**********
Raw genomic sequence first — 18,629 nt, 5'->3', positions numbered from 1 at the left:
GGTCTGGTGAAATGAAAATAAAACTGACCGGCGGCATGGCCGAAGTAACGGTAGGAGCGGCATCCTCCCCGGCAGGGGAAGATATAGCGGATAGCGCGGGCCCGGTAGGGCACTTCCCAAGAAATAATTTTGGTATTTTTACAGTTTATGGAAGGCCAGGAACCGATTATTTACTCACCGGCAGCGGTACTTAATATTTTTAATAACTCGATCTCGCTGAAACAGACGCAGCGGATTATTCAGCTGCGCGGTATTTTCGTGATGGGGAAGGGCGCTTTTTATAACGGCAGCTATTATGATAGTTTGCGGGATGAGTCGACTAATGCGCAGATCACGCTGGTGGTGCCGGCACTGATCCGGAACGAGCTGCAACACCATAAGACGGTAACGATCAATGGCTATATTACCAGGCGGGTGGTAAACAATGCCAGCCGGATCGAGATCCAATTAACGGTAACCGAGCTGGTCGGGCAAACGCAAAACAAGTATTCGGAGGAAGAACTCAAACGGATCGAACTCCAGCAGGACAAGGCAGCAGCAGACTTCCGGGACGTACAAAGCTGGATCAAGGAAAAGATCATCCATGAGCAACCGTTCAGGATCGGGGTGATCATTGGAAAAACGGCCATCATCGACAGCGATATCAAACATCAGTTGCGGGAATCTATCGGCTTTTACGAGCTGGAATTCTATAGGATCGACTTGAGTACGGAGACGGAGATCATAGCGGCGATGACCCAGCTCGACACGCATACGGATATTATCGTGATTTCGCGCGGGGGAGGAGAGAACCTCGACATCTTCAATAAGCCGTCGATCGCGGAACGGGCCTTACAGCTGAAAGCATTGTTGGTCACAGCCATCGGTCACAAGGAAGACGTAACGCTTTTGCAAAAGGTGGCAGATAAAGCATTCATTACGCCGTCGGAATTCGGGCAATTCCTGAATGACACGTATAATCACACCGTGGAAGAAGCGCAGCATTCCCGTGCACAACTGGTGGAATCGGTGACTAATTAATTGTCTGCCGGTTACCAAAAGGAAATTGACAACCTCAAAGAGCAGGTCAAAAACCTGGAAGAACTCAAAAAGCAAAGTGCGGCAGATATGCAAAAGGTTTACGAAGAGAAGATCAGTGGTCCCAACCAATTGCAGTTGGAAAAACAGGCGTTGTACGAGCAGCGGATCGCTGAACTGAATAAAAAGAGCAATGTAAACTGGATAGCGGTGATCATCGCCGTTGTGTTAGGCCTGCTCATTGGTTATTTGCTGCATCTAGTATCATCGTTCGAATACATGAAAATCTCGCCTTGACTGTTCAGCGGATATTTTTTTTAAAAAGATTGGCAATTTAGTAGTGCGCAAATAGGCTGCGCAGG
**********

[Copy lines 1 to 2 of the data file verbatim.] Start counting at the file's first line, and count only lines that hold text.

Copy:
Raw genomic sequence first — 18,629 nt, 5'->3', positions numbered from 1 at the left:
GGTCTGGTGAAATGAAAATAAAACTGACCGGCGGCATGGCCGAAGTAACGGTAGGAGCGGCATCCTCCCCGGCAGGGGAAGATATAGCGGATAGCGCGGGCCCGGTAGGGCACTTCCCAAGAAATAATTTTGGTATTTTTACAGTTTATGGAAGGCCAGGAACCGATTATTTACTCACCGGCAGCGGTACTTAATATTTTTAATAACTCGATCTCGCTGAAACAGACGCAGCGGATTATTCAGCTGCGCGGTATTTTCGTGATGGGGAAGGGCGCTTTTTATAACGGCAGCTATTATGATAGTTTGCGGGATGAGTCGACTAATGCGCAGATCACGCTGGTGGTGCCGGCACTGATCCGGAACGAGCTGCAACACCATAAGACGGTAACGATCAATGGCTATATTACCAGGCGGGTGGTAAACAATGCCAGCCGGATCGAGATCCAATTAACGGTAACCGAGCTGGTCGGGCAAACGCAAAACAAGTATTCGGAGGAAGAACTCAAACGGATCGAACTCCAGCAGGACAAGGCAGCAGCAGACTTCCGGGACGTACAAAGCTGGATCAAGGAAAAGATCATCCATGAGCAACCGTTCAGGATCGGGGTGATCATTGGAAAAACGGCCATCATCGACAGCGATATCAAACATCAGTTGCGGGAATCTATCGGCTTTTACGAGCTGGAATTCTATAGGATCGACTTGAGTACGGAGACGGAGATCATAGCGGCGATGACCCAGCTCGACACGCATACGGATATTATCGTGATTTCGCGCGGGGGAGGAGAGAACCTCGACATCTTCAATAAGCCGTCGATCGCGGAACGGGCCTTACAGCTGAAAGCATTGTTGGTCACAGCCATCGGTCACAAGGAAGACGTAACGCTTTTGCAAAAGGTGGCAGATAAAGCATTCATTACGCCGTCGGAATTCGGGCAATTCCTGAATGACACGTATAATCACACCGTGGAAGAAGCGCAGCATTCCCGTGCACAACTGGTGGAATCGGTGACTAATTAATTGTCTGCCGGTTACCAAAAGGAAATTGACAACCTCAAAGAGCAGGTCAAAAACCTGGAAGAACTCAAAAAGCAAAGTGCGGCAGATATGCAAAAGGTTTACGAAGAGAAGATCAGTGGTCCCAACCAATTGCAGTTGGAAAAACAGGCGTTGTACGAGCAGCGGATCGCTGAACTGAATAAAAAGAGCAATGTAAACTGGATAGCGGTGATCATCGCCGTTGTGTTAGGCCTGCTCATTGGTTATTTGCTGCATCTAGTATCATCGTTCGAATACATGAAAATCTCGCCTTGACTGTTCAGCGGATATTTTTTTTAAAAAGATTGGCAATTTAGTAGTGCGCAAATAGGCTGCGCAGG